When recording, I hang an old comforter in front of the book cases to dampen the reflections even more.

Does it work? Below you will find the recording of me clapping in the room without and with the panels on the wall. You be the judge.

Digital Audio Workstation (DAW)

To record and edit on the PC, you need a digital audio workstation. The Zoom H5 comes with licences for Steinberg WaveLab LE and Cubase LE. These programs seem to be really dialed towards music recording and production. I found them to be unintuitive and overkill for my needs. 

After watching (almost all) videos by ‘Booth Junkie’ Mike Delgaudio on Youtube and his excellent tutorials, I settled on Reaper. With Mike’s settings it makes sense to me, and offers everything I need for voice-over and podcast recording. It comes with plenty plugins for post-processing including a good compressor, noise gate and equalizer.

At 60 USD for a home user / small company license, it really cannot be beaten. 

Future expansions

Of course, there is always more to be bought that can improve audio quality, production value or just make life a bit easier. Already, I have run into a few things that might be nice to add in the future. I am not planning on getting these any time soon, but perhaps they are important to you.

Mixer

A mixer will allow you to balance and process the signals from your microphones before they go into the recorder. They typically offer better pre-amplifiers, a multiband equalizer, a compressor, and some effects. The latter may be nice for small bands or live venues, but are not required for home recording of speech. What is nice to have though, are several auxiliary outputs or sends. This allows you to ‘mix minus’, in which each speaker can hear the entire mix, i.e. the sounds effects and all other speakers, except themselves. This is especially useful when you have guests calling in remotely via Skype or phone. If you were to send them the entire mix, including their own signal, this might lead to unwanted interference. 

The Allen & Heath ZED 14 is a mixer I am very much interested in. At roughly 350 euro, it is still considered an entry level model, but it offers good pre-amplifiers, plenty of inputs (probably more than you will ever need for a podcast), 4 auxiliary sends and has 100 mm faders. In comparison to other offers in this price range from Behringer (XENYX series), Soundcraft (Signature series), Yamaha (MG series) and Mackie (ProFX v2 series), this seems to offer the best bang for your bucks. At least, if we have to go off the opinions of online reviewers and the audio nerds over on GearSlutz.com.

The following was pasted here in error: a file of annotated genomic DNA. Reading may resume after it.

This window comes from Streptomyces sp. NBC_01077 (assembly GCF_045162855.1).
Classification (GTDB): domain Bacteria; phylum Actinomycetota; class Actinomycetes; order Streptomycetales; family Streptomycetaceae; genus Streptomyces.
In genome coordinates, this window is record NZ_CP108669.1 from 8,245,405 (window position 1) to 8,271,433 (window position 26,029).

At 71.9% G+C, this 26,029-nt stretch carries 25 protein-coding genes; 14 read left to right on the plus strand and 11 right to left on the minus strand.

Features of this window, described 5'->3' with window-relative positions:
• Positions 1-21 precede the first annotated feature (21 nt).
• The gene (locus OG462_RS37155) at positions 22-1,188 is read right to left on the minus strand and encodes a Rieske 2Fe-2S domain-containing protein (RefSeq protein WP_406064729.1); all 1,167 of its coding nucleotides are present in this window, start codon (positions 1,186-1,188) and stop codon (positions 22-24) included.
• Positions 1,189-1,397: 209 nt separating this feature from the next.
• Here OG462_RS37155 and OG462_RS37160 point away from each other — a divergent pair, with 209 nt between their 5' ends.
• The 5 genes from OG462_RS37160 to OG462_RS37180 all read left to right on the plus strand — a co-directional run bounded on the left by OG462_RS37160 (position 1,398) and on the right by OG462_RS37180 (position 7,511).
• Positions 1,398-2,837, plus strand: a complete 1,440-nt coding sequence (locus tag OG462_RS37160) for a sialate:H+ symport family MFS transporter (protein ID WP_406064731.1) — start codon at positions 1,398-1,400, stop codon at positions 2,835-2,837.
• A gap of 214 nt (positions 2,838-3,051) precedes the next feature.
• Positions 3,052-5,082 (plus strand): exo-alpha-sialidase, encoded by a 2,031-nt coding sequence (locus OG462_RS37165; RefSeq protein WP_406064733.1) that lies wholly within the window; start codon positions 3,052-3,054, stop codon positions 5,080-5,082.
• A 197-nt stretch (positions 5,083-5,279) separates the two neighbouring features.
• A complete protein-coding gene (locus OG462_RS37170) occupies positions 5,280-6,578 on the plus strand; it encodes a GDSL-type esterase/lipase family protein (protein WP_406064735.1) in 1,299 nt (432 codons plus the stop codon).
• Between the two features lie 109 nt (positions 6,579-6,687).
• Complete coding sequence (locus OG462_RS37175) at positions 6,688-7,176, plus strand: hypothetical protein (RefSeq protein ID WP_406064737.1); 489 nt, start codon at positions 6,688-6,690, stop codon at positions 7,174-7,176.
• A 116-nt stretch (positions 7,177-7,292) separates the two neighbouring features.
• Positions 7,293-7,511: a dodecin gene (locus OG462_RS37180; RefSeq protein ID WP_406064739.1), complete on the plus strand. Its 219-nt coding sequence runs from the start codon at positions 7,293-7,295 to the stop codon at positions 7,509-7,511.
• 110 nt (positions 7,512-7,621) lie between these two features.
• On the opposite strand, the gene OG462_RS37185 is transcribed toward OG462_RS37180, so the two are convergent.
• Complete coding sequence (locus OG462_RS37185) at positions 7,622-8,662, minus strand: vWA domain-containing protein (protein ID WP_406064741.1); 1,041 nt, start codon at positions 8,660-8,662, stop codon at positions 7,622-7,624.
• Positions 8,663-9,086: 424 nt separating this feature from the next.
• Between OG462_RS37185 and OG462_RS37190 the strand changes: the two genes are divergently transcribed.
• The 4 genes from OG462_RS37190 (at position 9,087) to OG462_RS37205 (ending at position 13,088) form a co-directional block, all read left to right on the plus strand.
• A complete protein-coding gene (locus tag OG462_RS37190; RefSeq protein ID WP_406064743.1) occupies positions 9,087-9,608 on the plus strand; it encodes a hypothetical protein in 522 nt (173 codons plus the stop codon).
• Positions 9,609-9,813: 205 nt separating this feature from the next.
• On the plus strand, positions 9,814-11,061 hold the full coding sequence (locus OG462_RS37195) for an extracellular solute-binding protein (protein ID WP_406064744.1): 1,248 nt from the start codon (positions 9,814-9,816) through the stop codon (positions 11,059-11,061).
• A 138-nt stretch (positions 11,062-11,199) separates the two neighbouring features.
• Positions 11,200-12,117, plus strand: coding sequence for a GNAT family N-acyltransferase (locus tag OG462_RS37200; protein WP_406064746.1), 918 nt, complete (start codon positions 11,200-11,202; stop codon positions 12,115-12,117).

If you want to spend less money, but still have a very capable mixer, I suggest you look at the Mackie ProFX8v2. It is well regarded and considered very good given its price point of roughly 185 euro. The ProFX12v2 and ProFX16v2 are more or less the same model, but with more inputs in case you need that.

Voice chain

Post-processing offers a lot of versatility and options for compression, EQ, noise reduction etc, but some there is a convenience in doing it in hardware right away. Therefore, it is interesting to consider adding hardware to the voice chain between the microphone and the recorder.

Popular voice processors are the DBX 286s and the ART Voice Channel. The 286s costs only 155 euro, and offers a phantom powered connector, a pre-amp, de-esser, enhancer, compressor and an expander/gate that can be used in any combination. At 544 euro the ART Voice Channel is significantly more expensive, but that money will get you an analog processor that utilizes vacuum tubes which bring a certain analog character to the processed sound. It brings a pre-amp, compressor, de-esser, expander/gate, EQ and an analog-to-digital converter to the table.